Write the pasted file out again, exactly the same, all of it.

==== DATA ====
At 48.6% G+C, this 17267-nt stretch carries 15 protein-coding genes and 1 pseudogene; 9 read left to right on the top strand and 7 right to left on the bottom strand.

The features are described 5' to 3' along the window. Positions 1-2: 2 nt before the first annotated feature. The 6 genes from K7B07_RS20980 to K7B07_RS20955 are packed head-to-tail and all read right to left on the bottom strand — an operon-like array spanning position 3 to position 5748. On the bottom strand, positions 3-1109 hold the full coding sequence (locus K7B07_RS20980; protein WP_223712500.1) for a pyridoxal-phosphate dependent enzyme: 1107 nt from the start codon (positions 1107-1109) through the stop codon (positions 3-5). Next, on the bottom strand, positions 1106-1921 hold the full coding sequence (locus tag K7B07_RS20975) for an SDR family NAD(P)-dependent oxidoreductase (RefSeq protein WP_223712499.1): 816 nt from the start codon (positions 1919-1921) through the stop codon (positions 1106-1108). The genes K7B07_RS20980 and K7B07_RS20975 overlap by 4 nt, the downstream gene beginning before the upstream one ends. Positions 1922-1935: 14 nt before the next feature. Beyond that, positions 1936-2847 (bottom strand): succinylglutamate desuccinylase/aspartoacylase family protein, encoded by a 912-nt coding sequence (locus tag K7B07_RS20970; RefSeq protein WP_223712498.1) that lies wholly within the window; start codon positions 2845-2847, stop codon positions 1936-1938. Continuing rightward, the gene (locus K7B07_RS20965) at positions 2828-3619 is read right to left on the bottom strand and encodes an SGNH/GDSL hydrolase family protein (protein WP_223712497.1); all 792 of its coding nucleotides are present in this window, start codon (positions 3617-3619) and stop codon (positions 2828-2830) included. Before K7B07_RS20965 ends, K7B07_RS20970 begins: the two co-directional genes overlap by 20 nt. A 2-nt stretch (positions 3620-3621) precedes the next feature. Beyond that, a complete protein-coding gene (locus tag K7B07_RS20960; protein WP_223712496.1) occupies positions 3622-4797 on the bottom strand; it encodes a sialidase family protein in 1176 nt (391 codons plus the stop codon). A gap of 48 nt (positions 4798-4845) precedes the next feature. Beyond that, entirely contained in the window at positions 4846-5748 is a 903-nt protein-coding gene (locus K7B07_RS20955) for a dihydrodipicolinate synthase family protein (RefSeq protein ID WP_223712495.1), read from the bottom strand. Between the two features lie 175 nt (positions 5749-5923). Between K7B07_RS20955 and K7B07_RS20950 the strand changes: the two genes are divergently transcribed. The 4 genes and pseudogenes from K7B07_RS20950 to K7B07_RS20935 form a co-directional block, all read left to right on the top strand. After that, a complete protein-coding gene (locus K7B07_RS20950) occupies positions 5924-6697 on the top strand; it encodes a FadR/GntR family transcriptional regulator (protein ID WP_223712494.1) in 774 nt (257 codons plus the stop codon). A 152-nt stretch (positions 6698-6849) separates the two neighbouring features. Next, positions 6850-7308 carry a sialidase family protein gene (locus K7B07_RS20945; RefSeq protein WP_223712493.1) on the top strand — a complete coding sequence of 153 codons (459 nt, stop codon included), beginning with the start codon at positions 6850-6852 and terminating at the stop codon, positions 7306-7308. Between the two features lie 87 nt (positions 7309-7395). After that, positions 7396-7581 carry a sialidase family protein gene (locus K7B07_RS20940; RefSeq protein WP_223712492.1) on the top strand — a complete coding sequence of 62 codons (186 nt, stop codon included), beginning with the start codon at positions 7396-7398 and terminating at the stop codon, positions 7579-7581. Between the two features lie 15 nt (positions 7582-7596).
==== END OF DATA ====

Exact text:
At 48.6% G+C, this 17267-nt stretch carries 15 protein-coding genes and 1 pseudogene; 9 read left to right on the top strand and 7 right to left on the bottom strand.

The features are described 5' to 3' along the window. Positions 1-2: 2 nt before the first annotated feature. The 6 genes from K7B07_RS20980 to K7B07_RS20955 are packed head-to-tail and all read right to left on the bottom strand — an operon-like array spanning position 3 to position 5748. On the bottom strand, positions 3-1109 hold the full coding sequence (locus K7B07_RS20980; protein WP_223712500.1) for a pyridoxal-phosphate dependent enzyme: 1107 nt from the start codon (positions 1107-1109) through the stop codon (positions 3-5). Next, on the bottom strand, positions 1106-1921 hold the full coding sequence (locus tag K7B07_RS20975) for an SDR family NAD(P)-dependent oxidoreductase (RefSeq protein WP_223712499.1): 816 nt from the start codon (positions 1919-1921) through the stop codon (positions 1106-1108). The genes K7B07_RS20980 and K7B07_RS20975 overlap by 4 nt, the downstream gene beginning before the upstream one ends. Positions 1922-1935: 14 nt before the next feature. Beyond that, positions 1936-2847 (bottom strand): succinylglutamate desuccinylase/aspartoacylase family protein, encoded by a 912-nt coding sequence (locus tag K7B07_RS20970; RefSeq protein WP_223712498.1) that lies wholly within the window; start codon positions 2845-2847, stop codon positions 1936-1938. Continuing rightward, the gene (locus K7B07_RS20965) at positions 2828-3619 is read right to left on the bottom strand and encodes an SGNH/GDSL hydrolase family protein (protein WP_223712497.1); all 792 of its coding nucleotides are present in this window, start codon (positions 3617-3619) and stop codon (positions 2828-2830) included. Before K7B07_RS20965 ends, K7B07_RS20970 begins: the two co-directional genes overlap by 20 nt. A 2-nt stretch (positions 3620-3621) precedes the next feature. Beyond that, a complete protein-coding gene (locus tag K7B07_RS20960; protein WP_223712496.1) occupies positions 3622-4797 on the bottom strand; it encodes a sialidase family protein in 1176 nt (391 codons plus the stop codon). A gap of 48 nt (positions 4798-4845) precedes the next feature. Beyond that, entirely contained in the window at positions 4846-5748 is a 903-nt protein-coding gene (locus K7B07_RS20955) for a dihydrodipicolinate synthase family protein (RefSeq protein ID WP_223712495.1), read from the bottom strand. Between the two features lie 175 nt (positions 5749-5923). Between K7B07_RS20955 and K7B07_RS20950 the strand changes: the two genes are divergently transcribed. The 4 genes and pseudogenes from K7B07_RS20950 to K7B07_RS20935 form a co-directional block, all read left to right on the top strand. After that, a complete protein-coding gene (locus K7B07_RS20950) occupies positions 5924-6697 on the top strand; it encodes a FadR/GntR family transcriptional regulator (protein ID WP_223712494.1) in 774 nt (257 codons plus the stop codon). A 152-nt stretch (positions 6698-6849) separates the two neighbouring features. Next, positions 6850-7308 carry a sialidase family protein gene (locus K7B07_RS20945; RefSeq protein WP_223712493.1) on the top strand — a complete coding sequence of 153 codons (459 nt, stop codon included), beginning with the start codon at positions 6850-6852 and terminating at the stop codon, positions 7306-7308. Between the two features lie 87 nt (positions 7309-7395). After that, positions 7396-7581 carry a sialidase family protein gene (locus K7B07_RS20940; RefSeq protein WP_223712492.1) on the top strand — a complete coding sequence of 62 codons (186 nt, stop codon included), beginning with the start codon at positions 7396-7398 and terminating at the stop codon, positions 7579-7581. Between the two features lie 15 nt (positions 7582-7596).